Baker: You know, just technically speaking, I don’t—if you’re going into another person’s house, we’ll say—well, we’ll make this candid. 

[CLIP: Music]

Let’s say you come into my house. You want to build something in there. You think it’ll be good for me. And you’re going to tell me, “Oh, this is what it does. I’m not going to harm anything.” And I ask you, “Okay, well, what are the risks?” 

And you tell me. At that point, I have the ability—now, this is small scale, but these concepts are in there—I have the ability to say, “No. That ain’t gonna fly here. Thank you. Have a good time. I’ll see you later. No. Door closed.” 

In a lot of sense, that’s, that’s what the EIS sort of functions as, right? 

[CLIP: Music]

Weber: In the next episode, I will interview nuclear weapons experts to better understand what was not discussed during the EIS public hearing: the real risks for the Mandan, Hidatsa and Arikara Nation from living with nuclear silos on our lands.

This show was reported by me, Ella Weber, produced by Sébastien Philippe and Tulika Bose. Script editing by Tulika Bose. Post-production design and mixing by Jeff DelViscio. Thanks to special advisor Ryo Morimoto and Jessica Lambert.  Music by Epidemic Sound.

I’m Ella Weber, and this was The Missiles on Our Rez, a special podcast collaboration from Scientific American, Princeton University’s Program on Science and Global Security, Nuclear Princeton, and Columbia Journalism School.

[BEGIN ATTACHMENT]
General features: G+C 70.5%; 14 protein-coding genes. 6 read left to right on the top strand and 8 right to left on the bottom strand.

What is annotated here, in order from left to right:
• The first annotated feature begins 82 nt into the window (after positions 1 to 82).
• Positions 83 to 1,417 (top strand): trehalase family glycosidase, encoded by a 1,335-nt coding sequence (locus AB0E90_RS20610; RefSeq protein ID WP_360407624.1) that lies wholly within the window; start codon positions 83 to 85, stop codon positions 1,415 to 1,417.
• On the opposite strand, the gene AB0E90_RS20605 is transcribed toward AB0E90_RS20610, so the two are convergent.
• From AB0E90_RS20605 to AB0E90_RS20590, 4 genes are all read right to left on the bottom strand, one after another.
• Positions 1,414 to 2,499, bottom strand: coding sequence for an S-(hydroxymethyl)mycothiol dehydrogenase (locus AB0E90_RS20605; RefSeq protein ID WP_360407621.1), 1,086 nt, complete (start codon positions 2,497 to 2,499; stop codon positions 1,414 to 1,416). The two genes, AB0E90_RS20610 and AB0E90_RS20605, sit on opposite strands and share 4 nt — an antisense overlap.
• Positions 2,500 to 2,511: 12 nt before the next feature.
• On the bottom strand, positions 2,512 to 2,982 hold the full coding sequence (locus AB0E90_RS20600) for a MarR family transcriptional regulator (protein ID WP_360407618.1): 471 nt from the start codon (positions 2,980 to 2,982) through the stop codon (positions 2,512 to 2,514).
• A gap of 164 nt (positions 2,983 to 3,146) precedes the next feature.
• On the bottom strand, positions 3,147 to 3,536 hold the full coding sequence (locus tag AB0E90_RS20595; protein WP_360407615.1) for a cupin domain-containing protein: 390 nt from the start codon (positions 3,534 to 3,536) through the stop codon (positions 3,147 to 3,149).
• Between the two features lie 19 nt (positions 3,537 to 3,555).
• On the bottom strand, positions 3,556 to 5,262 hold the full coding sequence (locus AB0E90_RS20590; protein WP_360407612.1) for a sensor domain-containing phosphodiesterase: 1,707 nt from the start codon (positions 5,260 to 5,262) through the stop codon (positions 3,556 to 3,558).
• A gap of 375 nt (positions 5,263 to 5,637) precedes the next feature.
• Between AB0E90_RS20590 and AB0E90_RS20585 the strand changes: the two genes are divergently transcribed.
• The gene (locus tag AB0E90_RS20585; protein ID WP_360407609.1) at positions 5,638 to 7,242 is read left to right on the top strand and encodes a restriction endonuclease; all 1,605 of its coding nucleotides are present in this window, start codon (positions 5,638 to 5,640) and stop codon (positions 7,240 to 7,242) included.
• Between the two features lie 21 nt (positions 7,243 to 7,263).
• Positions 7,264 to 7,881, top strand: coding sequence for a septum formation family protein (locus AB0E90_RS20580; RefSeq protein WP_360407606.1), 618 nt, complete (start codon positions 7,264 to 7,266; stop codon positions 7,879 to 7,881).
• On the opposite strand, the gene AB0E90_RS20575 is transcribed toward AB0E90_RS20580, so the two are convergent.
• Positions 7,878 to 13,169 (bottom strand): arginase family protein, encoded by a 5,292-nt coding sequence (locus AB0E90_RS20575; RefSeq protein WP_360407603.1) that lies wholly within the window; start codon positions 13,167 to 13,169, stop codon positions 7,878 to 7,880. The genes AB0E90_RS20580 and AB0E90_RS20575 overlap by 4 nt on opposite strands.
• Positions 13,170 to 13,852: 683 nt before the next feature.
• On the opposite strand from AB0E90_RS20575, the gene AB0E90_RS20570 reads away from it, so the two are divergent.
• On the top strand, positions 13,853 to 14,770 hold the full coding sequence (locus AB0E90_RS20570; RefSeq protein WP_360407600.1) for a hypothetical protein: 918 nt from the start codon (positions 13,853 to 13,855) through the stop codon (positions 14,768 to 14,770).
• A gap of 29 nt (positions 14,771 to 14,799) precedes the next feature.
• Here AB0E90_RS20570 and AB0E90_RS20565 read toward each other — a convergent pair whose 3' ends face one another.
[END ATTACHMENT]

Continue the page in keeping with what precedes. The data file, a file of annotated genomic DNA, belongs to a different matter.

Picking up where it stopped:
Read the full story here.
Photos courtesy of

Australian Authorities Say More Sydney Schools Tainted With Asbestos

SYDNEY (Reuters) - An asbestos contamination in Sydney widened on Sunday, with authorities saying the toxic material had been detected in more...

SYDNEY (Reuters) - An asbestos contamination in Sydney widened on Sunday, with authorities saying the toxic material had been detected in more schools, as a weeks-long effort continued to remove it from mulch used in public places.The contamination was discovered in January when asbestos was found in a playground in the New South Wales capital, and a subsequent probe found it in recycled mulch near the park, built above an underground road interchange.In an update on the contamination on Sunday, the state's Environmental Protection Authority (EPA) said 34 city sites had now returned positive for bonded asbestos.New sites where asbestos had been confirmed were two schools in the city's west, the EPA said, lifting the number of schools confirmed as tainted to four."There is ongoing testing at a further four schools," EPA head Tony Chappel said, adding that testing was also underway at a hospital and in part of the city's vast Royal National Park.The agency on Saturday said a public school, park, and two part-built housing estates were tainted, while transport projects, a warehouse and a hospital have also been confirmed as impacted.In response, the state government has set up an asbestos task force to give more resources and support to the EPA, in the agency's largest probe since it was established in 1991.Asbestos became popular in late 19th century as a way to reinforce cement and for fire-proofing, but research later found that the inhalation of asbestos fibres could cause lung inflammation and cancer. It is now banned in much of the world.(Reporting by Sam McKeith in Sydney; Editing by Christian Schmollinger)Copyright 2024 Thomson Reuters.

Australia Authorities Say More Sydney Sites Tainted With Asbestos

SYDNEY (Reuters) - Australian authorities on Saturday said asbestos had been discovered in more places in Sydney including housing estates as the...